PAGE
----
Right Intention relates to the respect contained within your intention. This is why some people can use what gets called a racist word in a non-racist way; people are confident of their intention and so the word’s meaning can be altered. Likewise, people can use all of the right words but still fail on The Eightfold Path because they maintain status-based intentions, even if that’s just who’s right and who’s wrong.

1016-relax-and-succeed-the-eightfold-noble-pathRight Speech means that your words must heal and not harm. This gets trickier when it comes to telling people painful truths like talking to them about an addiction but, even in those situations, if we calm ourselves we will know those times when the only thing preventing us from speaking up is that our ego wants to be liked more than our spirit (which is the same in all of us) wants to be respected. Use your words to heal and not harm.

Right Action is to take the same positive attitude with behaviour that you take with communication, so if your friend is going to leave a party drunk and drive home then you have to not only say something, you have to take the keys too. You cannot worry about your ego being liked the next day; you have to do the right thing in the moments you’re in and not wish you did them later. Most guilt comes from non-action.

Right Livelihood is one of the trickiest ones for people because we can get good at justifying things when they reflect well on our ego and make our material life better. When it comes to relating Right Speech and Right Intention and Right Action, to our work, it’s suddenly easy to understand why Upton Sinclair said, “It is difficult to get a man to understand something when his salary depends on not understanding it.” There’s a lot of people who pray regularly who will still comfortably prey on a fellow human being. Those would be useless and hollow prayers.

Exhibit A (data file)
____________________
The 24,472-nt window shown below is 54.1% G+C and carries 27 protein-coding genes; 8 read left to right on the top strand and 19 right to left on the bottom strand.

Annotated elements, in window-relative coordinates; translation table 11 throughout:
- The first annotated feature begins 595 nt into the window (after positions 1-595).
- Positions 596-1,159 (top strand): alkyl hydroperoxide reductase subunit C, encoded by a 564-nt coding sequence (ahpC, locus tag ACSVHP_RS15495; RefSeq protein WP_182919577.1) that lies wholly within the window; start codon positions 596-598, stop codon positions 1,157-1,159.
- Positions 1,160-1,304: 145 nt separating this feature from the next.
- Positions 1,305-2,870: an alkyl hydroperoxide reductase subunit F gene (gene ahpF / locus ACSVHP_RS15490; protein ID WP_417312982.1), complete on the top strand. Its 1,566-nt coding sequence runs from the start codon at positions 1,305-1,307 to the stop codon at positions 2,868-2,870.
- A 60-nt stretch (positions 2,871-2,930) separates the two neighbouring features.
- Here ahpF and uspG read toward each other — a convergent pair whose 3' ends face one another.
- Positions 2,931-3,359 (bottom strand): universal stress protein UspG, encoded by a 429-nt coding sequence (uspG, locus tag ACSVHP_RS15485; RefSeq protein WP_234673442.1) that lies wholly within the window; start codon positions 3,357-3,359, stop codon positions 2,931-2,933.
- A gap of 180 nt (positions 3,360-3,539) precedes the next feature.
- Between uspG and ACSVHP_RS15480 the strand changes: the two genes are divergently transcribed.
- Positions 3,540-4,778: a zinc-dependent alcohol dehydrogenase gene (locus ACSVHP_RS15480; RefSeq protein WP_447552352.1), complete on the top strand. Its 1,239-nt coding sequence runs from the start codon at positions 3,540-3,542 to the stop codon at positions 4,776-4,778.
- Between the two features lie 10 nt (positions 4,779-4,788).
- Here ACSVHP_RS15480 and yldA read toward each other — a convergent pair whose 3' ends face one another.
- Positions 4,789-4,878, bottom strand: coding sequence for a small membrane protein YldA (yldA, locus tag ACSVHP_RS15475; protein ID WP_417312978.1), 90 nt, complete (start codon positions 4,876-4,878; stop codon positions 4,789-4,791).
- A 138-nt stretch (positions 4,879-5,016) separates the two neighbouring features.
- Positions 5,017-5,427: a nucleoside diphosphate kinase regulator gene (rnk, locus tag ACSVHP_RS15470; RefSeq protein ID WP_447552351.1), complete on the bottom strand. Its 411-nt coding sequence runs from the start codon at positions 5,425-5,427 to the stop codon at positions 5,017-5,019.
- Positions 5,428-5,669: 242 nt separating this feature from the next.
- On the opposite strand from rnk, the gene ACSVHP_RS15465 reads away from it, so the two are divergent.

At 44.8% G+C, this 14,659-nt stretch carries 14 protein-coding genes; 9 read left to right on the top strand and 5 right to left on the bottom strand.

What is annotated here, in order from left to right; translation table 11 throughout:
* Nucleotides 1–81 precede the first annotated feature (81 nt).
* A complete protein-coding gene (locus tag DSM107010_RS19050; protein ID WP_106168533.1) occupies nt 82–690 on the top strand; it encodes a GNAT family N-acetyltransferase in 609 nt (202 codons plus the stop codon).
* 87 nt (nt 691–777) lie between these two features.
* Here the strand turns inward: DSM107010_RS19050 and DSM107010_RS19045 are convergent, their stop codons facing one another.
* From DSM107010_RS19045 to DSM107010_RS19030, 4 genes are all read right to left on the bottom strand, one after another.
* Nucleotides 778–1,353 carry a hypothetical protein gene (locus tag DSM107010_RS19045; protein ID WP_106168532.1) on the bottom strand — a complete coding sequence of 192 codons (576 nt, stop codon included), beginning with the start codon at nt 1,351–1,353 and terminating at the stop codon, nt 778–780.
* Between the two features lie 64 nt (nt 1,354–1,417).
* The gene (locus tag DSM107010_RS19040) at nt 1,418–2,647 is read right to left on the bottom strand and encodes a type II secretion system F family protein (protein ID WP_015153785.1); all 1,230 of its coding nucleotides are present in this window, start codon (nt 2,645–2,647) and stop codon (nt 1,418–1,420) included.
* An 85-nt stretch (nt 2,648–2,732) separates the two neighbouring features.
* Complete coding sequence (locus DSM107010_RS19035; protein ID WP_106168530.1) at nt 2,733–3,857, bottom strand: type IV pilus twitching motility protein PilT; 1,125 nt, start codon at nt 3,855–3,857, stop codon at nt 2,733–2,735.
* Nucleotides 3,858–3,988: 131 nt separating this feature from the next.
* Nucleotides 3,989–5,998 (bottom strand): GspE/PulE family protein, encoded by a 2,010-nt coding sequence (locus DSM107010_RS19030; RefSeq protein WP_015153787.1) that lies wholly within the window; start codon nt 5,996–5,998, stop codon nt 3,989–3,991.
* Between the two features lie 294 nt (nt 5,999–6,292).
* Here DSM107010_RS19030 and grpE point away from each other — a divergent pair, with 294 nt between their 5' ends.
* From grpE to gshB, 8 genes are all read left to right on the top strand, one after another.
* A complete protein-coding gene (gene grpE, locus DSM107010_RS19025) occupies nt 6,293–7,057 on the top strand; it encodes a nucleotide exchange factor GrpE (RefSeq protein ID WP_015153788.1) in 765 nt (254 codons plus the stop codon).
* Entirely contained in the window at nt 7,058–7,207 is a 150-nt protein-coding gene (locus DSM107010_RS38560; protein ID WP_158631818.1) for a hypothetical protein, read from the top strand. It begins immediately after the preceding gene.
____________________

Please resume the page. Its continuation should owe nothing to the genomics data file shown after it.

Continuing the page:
Right Effort means that you want to move in increasingly more loving, nonjudgmental and cooperative ways so that Right Action and Right Words flow more naturally from the direction your life is always pointed.

1016-relax-and-succeed-four-nobel-truthsRight Mindfulness relates to your internal thoughts. Are you an ego talking to itself in words, or are you your spiritual self; a wordless observer who acts wholly based on the steps above? Without proper mindfulness it would be impossible to maintain the other aspects of the path. Your mind must be quiet and your understanding of The Four Noble Truths must be solid.

Right Concentration means that your mind needs to practice the underlying focus for all of the other steps in the Path. If you cannot maintain a relatively steady and active understanding of The Four Noble Truths then you cannot see those steps manifested in your path even though they may be right in front of you.

Look at your life. See where it does not align with these behaviours. You will feel a resistance within yourself wherever your behaviour requires justification. You might be able to explain it to yourself using ego-based words about what’s good for you, but in the end we all know we can feel when we’ve done something wrong. So in the end, when he said “When I do good I feel good, when I do bad I feel bad. That is my religion,” even Abraham Lincoln proved he was living by The Eightfold Path even though he wouldn’t have ever heard of it.

The Four Noble Truths and The Eightfold Path are not difficult concepts to understand. They are challenging to live on a daily basis if we function from a place of ego, so make sure you quiet that frightened, judgmental voice within you and your path will appear before you. From there it’s really just a matter of you deciding to be as absolute as possible about sticking to your path, and even that’s not hard when you get to see the kind of people walking that path alongside you.

peace. s

Scott McPherson is an Edmonton-based writer, public speaker, and mindfulness facilitator who works with individuals, companies and non-profit organisations locally and around the world.

The Friday Dose #84

780 FD Relax and Succeed - Alexandr MilovToday we’ll focus on relationships. We’ll start with a discussion of art and the wisdom of children, then shift to a detailed conversation on how to communicate without judgment, and we’ll end with some profound relationship advice from a child.

First off is a discussion at Collective Evolution about one of this year’s most popular Burning Man art pieces, by Ukrainian artist Alexandr Milov. Seen above, the piece manages to say so much with so little. I have tremendous respect for such artists. Here’s a link to more information on Alexandr:

Collective Evolution: Alexandr Milov


Next we’ll look into improving your relationships through mindful, nonjudgmental Buddhist communication thanks to Cynthia Kane at The Washington Post. It’s a good article and quite clear, so without further ado:

Cynthia Kane’s: How to Communicate like a Buddhist


And finally we’ll end on some very clear wisdom on how lowering the intensity of our emotions can result in a much more peaceful and loving life:

Have a wonderful weekend everyone.

peace. s

Scott McPherson is a writer, public speaker, and mindfulness facilitator who works with individuals, companies and nonprofit organizations around the world.